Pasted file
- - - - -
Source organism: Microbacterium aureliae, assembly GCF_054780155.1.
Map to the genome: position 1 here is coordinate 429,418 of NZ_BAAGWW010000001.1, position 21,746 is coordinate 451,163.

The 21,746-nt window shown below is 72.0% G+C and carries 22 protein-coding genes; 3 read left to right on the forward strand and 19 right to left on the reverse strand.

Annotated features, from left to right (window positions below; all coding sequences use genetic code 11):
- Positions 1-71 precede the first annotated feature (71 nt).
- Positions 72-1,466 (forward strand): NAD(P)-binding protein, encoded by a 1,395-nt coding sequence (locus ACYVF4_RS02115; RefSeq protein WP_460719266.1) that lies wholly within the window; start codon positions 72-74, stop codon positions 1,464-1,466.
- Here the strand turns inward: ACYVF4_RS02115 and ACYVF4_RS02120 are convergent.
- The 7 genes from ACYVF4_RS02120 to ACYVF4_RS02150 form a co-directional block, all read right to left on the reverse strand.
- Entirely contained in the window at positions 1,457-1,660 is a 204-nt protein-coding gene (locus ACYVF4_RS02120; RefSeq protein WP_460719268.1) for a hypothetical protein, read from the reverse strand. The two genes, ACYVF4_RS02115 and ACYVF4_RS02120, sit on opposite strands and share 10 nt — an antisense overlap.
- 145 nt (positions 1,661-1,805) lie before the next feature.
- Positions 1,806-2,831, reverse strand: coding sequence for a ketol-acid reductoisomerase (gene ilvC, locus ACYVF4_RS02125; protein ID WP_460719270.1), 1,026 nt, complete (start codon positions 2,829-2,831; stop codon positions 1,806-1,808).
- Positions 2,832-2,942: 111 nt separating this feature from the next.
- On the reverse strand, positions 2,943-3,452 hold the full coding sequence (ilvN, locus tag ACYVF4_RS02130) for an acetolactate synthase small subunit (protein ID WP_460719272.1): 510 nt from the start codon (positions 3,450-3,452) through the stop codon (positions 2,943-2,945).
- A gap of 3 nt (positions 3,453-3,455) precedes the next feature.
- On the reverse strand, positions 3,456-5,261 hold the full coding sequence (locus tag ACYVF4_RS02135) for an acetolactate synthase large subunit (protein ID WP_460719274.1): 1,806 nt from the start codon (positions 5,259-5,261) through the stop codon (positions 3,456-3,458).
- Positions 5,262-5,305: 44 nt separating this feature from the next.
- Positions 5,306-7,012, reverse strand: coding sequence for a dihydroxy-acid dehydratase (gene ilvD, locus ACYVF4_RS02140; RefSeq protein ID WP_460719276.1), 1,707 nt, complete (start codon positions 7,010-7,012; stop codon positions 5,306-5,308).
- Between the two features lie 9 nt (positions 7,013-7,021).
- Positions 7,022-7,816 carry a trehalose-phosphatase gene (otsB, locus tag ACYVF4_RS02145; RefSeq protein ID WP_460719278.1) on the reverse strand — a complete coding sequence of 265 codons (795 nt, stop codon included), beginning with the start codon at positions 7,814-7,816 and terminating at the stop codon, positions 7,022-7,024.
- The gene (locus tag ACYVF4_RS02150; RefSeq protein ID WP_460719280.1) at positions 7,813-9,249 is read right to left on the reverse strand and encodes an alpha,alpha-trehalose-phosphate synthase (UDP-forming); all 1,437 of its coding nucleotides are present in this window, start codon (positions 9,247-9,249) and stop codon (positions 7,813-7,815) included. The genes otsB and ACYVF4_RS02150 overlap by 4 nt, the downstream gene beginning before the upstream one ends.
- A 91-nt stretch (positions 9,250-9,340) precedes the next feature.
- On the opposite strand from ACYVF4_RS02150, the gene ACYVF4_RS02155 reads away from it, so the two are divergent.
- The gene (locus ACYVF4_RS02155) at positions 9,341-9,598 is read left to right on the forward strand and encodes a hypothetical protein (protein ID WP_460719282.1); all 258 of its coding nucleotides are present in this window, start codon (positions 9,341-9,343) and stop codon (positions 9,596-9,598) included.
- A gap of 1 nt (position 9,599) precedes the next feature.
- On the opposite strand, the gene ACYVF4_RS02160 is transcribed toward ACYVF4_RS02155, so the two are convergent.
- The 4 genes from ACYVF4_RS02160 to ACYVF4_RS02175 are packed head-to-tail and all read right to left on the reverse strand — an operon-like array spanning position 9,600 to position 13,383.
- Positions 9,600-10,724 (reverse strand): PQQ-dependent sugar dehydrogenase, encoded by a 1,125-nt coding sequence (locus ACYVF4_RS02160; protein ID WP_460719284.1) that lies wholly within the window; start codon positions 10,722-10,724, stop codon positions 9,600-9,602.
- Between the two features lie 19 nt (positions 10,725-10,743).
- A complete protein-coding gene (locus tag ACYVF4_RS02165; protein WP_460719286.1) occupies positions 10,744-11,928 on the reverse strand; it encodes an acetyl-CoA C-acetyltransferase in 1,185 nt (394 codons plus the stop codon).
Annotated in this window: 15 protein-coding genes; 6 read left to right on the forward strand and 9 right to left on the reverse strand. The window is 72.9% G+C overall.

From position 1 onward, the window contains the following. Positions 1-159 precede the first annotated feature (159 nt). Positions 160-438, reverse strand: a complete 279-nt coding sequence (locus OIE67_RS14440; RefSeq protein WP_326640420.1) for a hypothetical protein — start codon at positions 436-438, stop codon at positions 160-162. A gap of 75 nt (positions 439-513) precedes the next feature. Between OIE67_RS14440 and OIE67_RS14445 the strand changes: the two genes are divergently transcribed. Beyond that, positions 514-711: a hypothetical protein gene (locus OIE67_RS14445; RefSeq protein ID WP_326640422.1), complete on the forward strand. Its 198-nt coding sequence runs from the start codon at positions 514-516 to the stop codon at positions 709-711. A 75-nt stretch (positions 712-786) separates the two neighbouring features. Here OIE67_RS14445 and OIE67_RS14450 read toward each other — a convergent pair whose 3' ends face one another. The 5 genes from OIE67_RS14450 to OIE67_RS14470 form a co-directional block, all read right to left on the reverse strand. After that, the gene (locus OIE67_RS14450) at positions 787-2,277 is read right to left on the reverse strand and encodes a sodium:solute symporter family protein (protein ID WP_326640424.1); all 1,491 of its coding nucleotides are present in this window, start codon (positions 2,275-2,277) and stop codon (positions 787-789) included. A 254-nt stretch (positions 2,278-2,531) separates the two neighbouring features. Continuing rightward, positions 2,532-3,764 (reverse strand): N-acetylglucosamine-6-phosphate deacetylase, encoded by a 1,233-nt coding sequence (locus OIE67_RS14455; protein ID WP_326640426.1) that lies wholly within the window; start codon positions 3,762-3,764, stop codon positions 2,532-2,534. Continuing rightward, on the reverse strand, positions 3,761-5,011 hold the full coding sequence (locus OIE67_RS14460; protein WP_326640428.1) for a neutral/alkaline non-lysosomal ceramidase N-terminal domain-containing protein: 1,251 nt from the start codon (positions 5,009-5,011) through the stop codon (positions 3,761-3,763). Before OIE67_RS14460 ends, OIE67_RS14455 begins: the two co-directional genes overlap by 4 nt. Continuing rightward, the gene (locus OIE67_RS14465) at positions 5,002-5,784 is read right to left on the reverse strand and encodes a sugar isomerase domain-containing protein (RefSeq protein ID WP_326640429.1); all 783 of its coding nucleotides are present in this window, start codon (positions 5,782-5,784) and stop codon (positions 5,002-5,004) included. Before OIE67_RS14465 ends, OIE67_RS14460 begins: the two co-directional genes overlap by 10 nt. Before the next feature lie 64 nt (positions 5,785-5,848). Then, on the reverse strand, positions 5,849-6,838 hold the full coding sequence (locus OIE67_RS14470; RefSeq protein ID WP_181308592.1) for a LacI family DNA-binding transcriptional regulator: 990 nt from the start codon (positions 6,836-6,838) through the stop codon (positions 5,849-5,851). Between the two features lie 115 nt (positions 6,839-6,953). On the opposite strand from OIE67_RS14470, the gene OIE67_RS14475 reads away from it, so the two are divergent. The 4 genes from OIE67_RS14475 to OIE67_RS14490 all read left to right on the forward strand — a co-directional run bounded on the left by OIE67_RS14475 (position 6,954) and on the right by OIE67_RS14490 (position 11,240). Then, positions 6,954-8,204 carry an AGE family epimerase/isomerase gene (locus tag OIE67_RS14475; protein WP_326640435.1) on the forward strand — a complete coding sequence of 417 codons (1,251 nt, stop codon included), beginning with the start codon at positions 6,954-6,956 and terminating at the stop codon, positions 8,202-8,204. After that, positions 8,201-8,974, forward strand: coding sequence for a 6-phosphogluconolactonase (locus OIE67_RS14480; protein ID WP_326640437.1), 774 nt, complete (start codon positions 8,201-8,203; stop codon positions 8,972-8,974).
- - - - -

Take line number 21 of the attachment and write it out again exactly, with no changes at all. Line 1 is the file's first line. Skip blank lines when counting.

- A 91-nt stretch (positions 9,250-9,340) precedes the next feature.